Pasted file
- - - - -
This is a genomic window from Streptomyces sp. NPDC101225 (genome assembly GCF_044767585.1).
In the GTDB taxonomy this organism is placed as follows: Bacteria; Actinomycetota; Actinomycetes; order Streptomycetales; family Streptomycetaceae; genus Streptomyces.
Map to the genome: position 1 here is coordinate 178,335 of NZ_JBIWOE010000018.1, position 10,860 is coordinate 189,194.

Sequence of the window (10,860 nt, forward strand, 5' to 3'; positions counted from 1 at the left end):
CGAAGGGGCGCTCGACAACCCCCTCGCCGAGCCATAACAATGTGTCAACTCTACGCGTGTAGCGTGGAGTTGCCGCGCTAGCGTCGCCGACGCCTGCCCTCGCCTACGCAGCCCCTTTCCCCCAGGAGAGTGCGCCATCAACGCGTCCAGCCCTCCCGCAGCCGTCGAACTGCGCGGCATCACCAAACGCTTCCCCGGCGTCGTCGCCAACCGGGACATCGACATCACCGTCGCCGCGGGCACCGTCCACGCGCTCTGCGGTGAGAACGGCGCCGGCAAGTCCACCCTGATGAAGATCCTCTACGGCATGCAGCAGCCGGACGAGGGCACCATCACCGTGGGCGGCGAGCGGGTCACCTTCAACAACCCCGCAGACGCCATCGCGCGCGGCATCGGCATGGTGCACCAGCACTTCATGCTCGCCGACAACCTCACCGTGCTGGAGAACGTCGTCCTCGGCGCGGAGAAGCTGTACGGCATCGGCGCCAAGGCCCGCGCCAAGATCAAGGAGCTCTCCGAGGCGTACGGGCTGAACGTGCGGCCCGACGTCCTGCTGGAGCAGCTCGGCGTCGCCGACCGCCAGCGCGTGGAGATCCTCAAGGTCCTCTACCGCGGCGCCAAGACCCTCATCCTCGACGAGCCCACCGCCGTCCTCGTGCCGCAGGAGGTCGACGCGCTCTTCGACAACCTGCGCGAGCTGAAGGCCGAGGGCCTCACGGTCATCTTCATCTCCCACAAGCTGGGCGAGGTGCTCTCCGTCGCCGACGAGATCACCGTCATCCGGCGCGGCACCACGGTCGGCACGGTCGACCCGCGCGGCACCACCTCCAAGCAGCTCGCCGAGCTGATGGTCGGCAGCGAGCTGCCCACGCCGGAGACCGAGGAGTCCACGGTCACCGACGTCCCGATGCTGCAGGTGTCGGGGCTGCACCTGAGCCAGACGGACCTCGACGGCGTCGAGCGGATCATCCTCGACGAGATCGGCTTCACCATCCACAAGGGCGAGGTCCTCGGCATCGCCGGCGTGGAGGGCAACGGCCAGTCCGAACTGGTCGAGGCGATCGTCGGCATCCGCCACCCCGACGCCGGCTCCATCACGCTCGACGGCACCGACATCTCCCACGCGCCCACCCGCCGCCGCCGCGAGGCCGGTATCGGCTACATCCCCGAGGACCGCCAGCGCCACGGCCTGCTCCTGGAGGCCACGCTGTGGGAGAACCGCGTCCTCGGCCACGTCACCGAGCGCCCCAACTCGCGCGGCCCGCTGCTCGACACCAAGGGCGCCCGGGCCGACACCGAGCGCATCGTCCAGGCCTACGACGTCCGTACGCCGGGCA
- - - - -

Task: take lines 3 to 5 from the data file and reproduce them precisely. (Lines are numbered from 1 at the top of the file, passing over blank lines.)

Map to the genome: position 1 here is coordinate 178,335 of NZ_JBIWOE010000018.1, position 10,860 is coordinate 189,194.

Sequence of the window (10,860 nt, forward strand, 5' to 3'; positions counted from 1 at the left end):
CGAAGGGGCGCTCGACAACCCCCTCGCCGAGCCATAACAATGTGTCAACTCTACGCGTGTAGCGTGGAGTTGCCGCGCTAGCGTCGCCGACGCCTGCCCTCGCCTACGCAGCCCCTTTCCCCCAGGAGAGTGCGCCATCAACGCGTCCAGCCCTCCCGCAGCCGTCGAACTGCGCGGCATCACCAAACGCTTCCCCGGCGTCGTCGCCAACCGGGACATCGACATCACCGTCGCCGCGGGCACCGTCCACGCGCTCTGCGGTGAGAACGGCGCCGGCAAGTCCACCCTGATGAAGATCCTCTACGGCATGCAGCAGCCGGACGAGGGCACCATCACCGTGGGCGGCGAGCGGGTCACCTTCAACAACCCCGCAGACGCCATCGCGCGCGGCATCGGCATGGTGCACCAGCACTTCATGCTCGCCGACAACCTCACCGTGCTGGAGAACGTCGTCCTCGGCGCGGAGAAGCTGTACGGCATCGGCGCCAAGGCCCGCGCCAAGATCAAGGAGCTCTCCGAGGCGTACGGGCTGAACGTGCGGCCCGACGTCCTGCTGGAGCAGCTCGGCGTCGCCGACCGCCAGCGCGTGGAGATCCTCAAGGTCCTCTACCGCGGCGCCAAGACCCTCATCCTCGACGAGCCCACCGCCGTCCTCGTGCCGCAGGAGGTCGACGCGCTCTTCGACAACCTGCGCGAGCTGAAGGCCGAGGGCCTCACGGTCATCTTCATCTCCCACAAGCTGGGCGAGGTGCTCTCCGTCGCCGACGAGATCACCGTCATCCGGCGCGGCACCACGGTCGGCACGGTCGACCCGCGCGGCACCACCTCCAAGCAGCTCGCCGAGCTGATGGTCGGCAGCGAGCTGCCCACGCCGGAGACCGAGGAGTCCACGGTCACCGACGTCCCGATGCTGCAGGTGTCGGGGCTGCACCTGAGCCAGACGGACCTCGACGGCGTCGAGCGGATCATCCTCGACGAGATCGGCTTCACCATCCACAAGGGCGAGGTCCTCGGCATCGCCGGCGTGGAGGGCAACGGCCAGTCCGAACTGGTCGAGGCGATCGTCGGCATCCGCCACCCCGACGCCGGCTCCATCACGCTCGACGGCACCGACATCTCCCACGCGCCCACCCGCCGCCGCCGCGAGGCCGGTATCGGCTACATCCCCGAGGACCGCCAGCGCCACGGCCTGCTCCTGGAGGCCACGCTGTGGGAGAACCGCGTCCTCGGCCACGTCACCGAGCGCCCCAACTCGCGCGGCCCGCTGCTCGACACCAAGGGCGCCCGGGCCGACACCGAGCGCATCGTCCAGGCCTACGACGTCCGTACGCCGGGCA